Yesterday's conversation on BrianMadden.com was about the real-world non-BS reasons people use VDI today. So I thought a fun follow-up for today would be to have the opposite conversation where we look at the real-world reasons that customers decide NOT to use VDI. Like yesterday, I'll kick off the conversation by sharing the reasons that I've seen customers say "no" to VDI:
Perception that thin client computing doesn’t work
Since VDI is a form of server-based computing which is a form of thin client computing, there are definitely people in the world who believe that thin client computing doesn't work (or that it doesn't work for them). They'll claim that they need multiple monitors or that they have intense graphical requirements of that they need to use their USB accessories.
Unfortunately they don't know that thin client computing has come a long way in the past fifteen years or so, and a lot of things that used to suck about ICA and RDP have been fixed.
Personally I believe that probably 95% of all the world's corporate desktops (not laptops) can be replaced with thin clients. But a lot of people wouldn't agree with that, claiming that thin clients just don't work. (I think it's a variation of NIMBY syndrome.)
Perception that VDI is too complex and/or not ready yet
The big vendors' products are complex. Lots of moving parts. Lots of options. Lots of hype. Not a lot of customers (relatively). There are some smaller players with more turnkey solutions (Pano Logic, for example), but they're more geared toward the SMB space and not everyone's heard of them.
But beyond the product complexity, the whole concept of VDI is complex. We (the collective community) don't quite know if you need application virtualization for VDI. Or disk image sharing. Or offline. Heck, we don't even have a reliable way to predict how many users you can fit on a given piece of hardware.
And if that's not enough, the fact that there are well over 100 vendors in the space doesn't help either. Sure, it's great that our space is so vibrant. But talk about confusion! Of the 100+ vendors, probably 10 are VDI infrastructure vendors, 5 are hardware vendors, and maybe 10 are thin client vendors. That leaves more than 70 companies who could be classified as niche software makers that make some kind of add-on product and tool that will help you with VDI.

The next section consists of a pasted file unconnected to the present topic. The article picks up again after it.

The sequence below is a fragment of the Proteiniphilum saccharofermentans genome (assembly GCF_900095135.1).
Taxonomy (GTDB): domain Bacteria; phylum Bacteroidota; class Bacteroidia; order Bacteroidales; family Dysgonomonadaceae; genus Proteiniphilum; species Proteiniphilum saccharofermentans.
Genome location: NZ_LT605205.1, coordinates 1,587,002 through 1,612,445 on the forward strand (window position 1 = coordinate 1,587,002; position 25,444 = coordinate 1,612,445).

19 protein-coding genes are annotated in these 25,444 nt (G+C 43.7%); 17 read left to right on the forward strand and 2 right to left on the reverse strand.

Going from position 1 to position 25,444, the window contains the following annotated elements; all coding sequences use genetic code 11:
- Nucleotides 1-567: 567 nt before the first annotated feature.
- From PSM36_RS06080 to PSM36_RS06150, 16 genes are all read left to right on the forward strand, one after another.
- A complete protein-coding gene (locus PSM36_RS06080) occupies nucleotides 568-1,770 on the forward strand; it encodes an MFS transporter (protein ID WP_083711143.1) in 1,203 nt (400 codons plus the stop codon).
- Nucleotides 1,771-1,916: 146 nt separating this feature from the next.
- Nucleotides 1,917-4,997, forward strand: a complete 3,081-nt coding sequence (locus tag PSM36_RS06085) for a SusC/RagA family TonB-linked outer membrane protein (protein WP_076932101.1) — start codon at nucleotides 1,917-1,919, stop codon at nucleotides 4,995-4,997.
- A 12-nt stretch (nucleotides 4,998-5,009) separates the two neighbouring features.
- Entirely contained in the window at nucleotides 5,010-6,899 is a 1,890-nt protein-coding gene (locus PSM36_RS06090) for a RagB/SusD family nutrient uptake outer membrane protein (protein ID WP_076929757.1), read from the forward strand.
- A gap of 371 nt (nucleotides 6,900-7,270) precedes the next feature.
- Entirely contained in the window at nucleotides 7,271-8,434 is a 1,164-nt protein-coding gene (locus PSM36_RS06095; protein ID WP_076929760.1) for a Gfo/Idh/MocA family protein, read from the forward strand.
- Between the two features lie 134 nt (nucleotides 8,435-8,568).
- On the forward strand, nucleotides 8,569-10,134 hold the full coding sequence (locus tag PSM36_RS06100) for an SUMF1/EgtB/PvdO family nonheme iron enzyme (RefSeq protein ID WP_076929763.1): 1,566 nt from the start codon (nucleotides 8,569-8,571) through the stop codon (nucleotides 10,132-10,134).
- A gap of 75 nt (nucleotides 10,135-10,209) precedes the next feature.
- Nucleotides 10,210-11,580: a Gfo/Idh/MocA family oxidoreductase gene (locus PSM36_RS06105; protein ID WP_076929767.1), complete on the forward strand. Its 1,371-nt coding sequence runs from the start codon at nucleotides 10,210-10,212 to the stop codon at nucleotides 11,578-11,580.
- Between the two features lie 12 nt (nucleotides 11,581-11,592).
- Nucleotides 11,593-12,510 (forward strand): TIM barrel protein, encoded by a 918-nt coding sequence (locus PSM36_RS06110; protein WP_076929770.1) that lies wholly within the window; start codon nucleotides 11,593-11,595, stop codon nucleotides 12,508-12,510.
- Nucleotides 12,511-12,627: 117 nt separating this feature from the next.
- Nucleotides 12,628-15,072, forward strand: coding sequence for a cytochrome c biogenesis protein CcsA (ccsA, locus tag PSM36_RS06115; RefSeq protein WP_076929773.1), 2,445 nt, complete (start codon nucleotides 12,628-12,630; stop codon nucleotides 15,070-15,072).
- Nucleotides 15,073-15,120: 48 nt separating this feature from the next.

So while that's really cool on one hand, it also makes things more complex for customers. Just imagine a new IT admin trying to understand desktop virtualization. If this person attends Synergy, VMworld, or BriForum, he or she would be bombarded with dozens of vendors whose products address the shortcomings of VDI user environment management or printing or monitoring or planning or... And the problem is that each of these products is cool! (Which means it seems like the admin would want them all.) So maybe after all that, the admin just gives up and decides to revisit the technology in the future when the main products have matured.
Perception that it’s too expensive and/or doesn't really save money
Even if a company is not planning to implement VDI just to save money, if the VDI system is too expensive, it's never going to happen.
Acquisition costs are dropping all the time (as we've discussed it before), but there's still not 100% agreement on whether VDI is cheaper to acquire than traditional computers. (Especially once you throw in stuff like VECD.)
And when it comes to operating expenses, it looks like no one really knows whether VDI is actually cheaper to operate than traditional desktops. (Especially since it's so easy to manipulate your cost analysis!)
They use Terminal Server instead :)
Ok, so this one's in here just for me. (See "Madden's Paradox.")
So that's my short list. What am I forgetting? Have you tried to sell a VDI project (either internally or externally) that didn't happen? If so, what were the show-stoppers?